Predictors of Homelessness Among Families in New York City: From Shelter Request to Housing Stability
Converging evidence suggests that 3% of Americans have been literally homeless over the course of a 5-year period." 2 Far fewer are without homes on any given night, indicating that, for many, homelessness is a temporary state. Reducing or ending homelessness requires knowledge of why people become homeless and how most manage to return to conventional housing. Because many putative causes of homelessness cannot be manipulated, researchers typically infer causes of homelessness by comparing cross-sectional samples of homeless people with a comparison group. These studies confound the causes and consequences of homelessness. Furthermore, if exits from homelessness are not evenly distributed across all homeless people, cross-sectional designs confound positive correlates of entry with negative correlates of exit from homelessness. The present study, also correlational in nature, avoided these 2 biases. We examined predictors of seeking shelter among a sample of poor families in New York City with no prior shelter experience at the time of initial assessment and reinterviewed them 5 years later to determine predictors of residential stability. Families, this study's focus, make up about 40% of those who become homeless, although they represent fewer of those who are homeless on any given night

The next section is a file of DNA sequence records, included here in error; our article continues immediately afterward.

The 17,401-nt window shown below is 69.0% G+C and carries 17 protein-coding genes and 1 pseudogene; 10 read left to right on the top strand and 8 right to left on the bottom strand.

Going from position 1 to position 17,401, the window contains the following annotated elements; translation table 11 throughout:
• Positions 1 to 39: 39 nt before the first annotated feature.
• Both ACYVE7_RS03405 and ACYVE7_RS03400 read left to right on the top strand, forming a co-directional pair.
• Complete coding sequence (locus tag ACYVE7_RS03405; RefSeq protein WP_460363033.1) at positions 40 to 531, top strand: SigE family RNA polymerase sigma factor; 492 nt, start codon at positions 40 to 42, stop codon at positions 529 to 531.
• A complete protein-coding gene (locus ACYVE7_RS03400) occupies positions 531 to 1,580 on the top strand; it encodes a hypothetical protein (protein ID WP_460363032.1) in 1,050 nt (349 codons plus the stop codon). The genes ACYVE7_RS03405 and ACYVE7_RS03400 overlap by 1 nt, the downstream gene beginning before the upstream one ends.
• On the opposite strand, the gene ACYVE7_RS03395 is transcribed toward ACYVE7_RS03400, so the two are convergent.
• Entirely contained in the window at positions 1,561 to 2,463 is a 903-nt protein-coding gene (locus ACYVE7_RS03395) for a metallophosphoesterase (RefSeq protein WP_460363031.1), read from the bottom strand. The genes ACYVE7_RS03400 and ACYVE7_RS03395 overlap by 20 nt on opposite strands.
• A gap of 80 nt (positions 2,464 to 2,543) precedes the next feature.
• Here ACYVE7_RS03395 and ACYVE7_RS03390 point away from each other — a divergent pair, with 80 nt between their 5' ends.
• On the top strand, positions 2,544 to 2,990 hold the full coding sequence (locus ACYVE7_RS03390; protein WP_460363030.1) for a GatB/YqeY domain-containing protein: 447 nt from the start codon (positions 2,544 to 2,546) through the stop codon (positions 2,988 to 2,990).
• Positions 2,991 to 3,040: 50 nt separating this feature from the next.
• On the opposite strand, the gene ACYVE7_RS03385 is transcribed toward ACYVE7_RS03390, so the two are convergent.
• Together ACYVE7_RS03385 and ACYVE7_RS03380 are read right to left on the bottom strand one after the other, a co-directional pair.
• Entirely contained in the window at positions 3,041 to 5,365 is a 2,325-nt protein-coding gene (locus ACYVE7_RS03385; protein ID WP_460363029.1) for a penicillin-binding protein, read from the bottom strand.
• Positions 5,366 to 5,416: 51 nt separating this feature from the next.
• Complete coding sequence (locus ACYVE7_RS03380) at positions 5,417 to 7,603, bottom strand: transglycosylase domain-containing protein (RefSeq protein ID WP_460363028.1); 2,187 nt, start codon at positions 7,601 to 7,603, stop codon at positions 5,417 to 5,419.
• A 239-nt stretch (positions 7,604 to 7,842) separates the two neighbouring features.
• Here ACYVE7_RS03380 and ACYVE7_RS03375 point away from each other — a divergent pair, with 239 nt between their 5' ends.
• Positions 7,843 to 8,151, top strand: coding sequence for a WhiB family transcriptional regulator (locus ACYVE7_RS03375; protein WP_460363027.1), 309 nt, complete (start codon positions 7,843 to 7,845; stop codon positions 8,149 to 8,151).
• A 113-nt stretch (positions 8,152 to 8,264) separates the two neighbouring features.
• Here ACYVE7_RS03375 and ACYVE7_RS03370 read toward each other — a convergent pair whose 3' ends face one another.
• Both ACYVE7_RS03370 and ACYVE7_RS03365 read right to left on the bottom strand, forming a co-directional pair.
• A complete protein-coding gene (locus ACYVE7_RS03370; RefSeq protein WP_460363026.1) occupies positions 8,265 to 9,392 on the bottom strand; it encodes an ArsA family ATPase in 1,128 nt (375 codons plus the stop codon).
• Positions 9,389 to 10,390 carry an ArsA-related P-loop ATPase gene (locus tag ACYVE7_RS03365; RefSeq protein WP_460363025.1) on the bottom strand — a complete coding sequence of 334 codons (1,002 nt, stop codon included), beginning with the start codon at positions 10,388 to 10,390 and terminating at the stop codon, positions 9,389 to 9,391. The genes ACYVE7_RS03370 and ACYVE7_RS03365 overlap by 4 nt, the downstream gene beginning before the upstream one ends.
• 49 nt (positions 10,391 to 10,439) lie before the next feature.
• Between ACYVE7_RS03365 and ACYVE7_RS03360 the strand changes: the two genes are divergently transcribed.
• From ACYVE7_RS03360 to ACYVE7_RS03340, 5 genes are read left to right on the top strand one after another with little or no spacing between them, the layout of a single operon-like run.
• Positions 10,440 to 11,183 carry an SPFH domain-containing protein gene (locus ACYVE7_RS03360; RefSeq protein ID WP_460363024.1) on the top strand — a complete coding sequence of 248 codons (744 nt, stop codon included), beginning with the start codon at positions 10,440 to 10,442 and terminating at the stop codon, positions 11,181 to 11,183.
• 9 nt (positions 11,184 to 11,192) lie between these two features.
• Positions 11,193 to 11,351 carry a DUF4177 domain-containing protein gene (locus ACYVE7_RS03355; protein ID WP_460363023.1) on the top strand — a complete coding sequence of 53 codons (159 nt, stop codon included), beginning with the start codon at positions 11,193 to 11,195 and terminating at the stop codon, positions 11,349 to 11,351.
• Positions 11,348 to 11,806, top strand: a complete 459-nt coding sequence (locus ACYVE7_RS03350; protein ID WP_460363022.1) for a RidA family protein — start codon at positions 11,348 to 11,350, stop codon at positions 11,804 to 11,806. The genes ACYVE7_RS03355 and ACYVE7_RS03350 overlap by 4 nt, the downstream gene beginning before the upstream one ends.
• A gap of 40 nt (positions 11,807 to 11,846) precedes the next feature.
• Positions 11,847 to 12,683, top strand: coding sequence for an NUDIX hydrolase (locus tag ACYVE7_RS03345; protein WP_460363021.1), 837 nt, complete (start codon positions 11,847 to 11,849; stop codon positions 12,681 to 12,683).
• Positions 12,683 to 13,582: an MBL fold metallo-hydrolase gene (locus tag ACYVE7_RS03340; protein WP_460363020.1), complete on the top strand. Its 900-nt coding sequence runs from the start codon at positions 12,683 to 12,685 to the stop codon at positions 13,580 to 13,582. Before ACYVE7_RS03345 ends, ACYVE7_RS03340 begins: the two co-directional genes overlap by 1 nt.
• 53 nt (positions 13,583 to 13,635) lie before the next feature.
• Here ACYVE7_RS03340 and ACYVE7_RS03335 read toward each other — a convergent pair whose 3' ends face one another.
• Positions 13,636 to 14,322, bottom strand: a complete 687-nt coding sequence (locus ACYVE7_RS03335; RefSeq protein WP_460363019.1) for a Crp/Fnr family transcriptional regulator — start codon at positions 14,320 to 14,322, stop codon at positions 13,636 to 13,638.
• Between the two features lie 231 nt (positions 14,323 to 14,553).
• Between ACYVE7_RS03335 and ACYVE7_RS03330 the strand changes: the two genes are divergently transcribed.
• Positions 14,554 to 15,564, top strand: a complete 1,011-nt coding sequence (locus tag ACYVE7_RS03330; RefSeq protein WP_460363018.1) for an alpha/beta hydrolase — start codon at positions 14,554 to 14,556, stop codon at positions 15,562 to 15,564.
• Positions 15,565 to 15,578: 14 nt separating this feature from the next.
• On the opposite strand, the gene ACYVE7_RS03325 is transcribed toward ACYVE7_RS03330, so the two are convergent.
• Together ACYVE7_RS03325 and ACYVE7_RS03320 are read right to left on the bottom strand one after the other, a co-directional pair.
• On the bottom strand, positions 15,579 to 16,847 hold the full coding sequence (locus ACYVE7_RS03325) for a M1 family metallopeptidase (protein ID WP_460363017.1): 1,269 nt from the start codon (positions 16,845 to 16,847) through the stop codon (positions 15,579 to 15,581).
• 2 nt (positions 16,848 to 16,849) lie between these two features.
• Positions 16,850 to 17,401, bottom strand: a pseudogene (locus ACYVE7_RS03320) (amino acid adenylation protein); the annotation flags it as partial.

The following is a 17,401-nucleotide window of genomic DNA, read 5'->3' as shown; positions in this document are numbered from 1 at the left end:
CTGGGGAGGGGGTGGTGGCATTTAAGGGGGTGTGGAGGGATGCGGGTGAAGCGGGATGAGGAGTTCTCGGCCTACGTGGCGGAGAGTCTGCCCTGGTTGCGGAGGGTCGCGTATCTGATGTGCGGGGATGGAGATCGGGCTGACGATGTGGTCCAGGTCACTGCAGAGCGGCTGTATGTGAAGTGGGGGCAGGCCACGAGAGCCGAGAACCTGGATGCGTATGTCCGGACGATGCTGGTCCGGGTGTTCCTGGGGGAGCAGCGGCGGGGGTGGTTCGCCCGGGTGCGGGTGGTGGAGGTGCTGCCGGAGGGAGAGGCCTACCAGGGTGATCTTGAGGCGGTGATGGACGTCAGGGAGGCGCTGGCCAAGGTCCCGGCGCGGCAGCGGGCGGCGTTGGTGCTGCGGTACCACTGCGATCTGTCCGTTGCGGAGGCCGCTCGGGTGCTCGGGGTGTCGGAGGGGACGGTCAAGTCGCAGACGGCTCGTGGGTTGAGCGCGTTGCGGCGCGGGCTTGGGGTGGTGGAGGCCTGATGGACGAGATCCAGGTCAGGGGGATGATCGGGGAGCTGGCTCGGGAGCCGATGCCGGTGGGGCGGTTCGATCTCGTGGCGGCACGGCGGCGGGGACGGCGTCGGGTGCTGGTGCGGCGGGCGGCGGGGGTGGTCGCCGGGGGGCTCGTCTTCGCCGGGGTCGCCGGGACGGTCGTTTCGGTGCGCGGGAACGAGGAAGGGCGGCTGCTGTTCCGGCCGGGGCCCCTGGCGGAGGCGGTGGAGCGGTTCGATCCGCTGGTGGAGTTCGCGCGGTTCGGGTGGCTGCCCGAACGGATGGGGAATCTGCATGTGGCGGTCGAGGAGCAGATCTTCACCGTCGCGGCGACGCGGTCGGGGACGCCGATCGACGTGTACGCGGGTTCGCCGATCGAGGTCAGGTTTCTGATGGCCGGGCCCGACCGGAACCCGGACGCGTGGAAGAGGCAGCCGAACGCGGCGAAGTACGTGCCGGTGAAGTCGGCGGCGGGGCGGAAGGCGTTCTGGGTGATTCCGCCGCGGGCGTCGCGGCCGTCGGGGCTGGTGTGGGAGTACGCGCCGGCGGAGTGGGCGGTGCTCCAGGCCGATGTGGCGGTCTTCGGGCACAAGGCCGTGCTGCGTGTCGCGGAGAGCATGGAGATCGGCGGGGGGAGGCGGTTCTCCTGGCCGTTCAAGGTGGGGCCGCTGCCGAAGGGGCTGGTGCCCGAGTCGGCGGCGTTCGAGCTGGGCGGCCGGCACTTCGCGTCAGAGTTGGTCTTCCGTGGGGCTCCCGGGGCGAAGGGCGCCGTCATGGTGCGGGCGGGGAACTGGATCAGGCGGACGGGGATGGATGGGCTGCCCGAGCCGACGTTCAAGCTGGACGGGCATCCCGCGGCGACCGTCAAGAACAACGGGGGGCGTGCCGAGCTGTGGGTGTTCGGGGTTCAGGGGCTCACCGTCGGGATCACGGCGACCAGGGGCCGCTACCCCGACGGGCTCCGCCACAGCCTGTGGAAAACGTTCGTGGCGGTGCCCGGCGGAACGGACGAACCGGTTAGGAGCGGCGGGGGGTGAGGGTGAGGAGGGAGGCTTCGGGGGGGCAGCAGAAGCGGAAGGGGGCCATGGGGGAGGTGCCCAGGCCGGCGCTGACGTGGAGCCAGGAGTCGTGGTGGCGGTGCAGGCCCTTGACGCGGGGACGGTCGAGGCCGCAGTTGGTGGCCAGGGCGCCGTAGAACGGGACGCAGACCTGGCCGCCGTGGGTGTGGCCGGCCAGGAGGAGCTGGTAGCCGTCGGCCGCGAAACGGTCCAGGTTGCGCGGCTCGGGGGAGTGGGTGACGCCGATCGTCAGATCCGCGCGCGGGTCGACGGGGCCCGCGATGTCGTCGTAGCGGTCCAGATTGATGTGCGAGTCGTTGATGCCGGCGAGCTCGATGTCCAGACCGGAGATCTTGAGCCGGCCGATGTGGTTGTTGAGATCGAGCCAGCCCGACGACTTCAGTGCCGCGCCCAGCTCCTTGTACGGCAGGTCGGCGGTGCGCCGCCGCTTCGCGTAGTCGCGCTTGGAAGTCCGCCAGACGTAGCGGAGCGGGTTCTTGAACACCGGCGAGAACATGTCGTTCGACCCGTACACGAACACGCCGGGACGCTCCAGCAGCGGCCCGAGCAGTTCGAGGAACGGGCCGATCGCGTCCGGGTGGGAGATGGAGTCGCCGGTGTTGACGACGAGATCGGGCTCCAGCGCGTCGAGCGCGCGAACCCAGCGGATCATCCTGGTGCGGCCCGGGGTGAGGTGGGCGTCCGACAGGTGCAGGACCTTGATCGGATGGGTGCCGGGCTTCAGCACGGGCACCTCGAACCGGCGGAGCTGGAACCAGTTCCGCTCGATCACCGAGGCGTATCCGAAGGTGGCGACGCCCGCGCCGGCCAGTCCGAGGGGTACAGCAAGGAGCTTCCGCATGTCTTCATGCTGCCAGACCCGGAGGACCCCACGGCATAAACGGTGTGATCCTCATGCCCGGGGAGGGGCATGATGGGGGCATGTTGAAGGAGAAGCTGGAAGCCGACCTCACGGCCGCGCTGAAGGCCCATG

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Source: American Journal of Public Health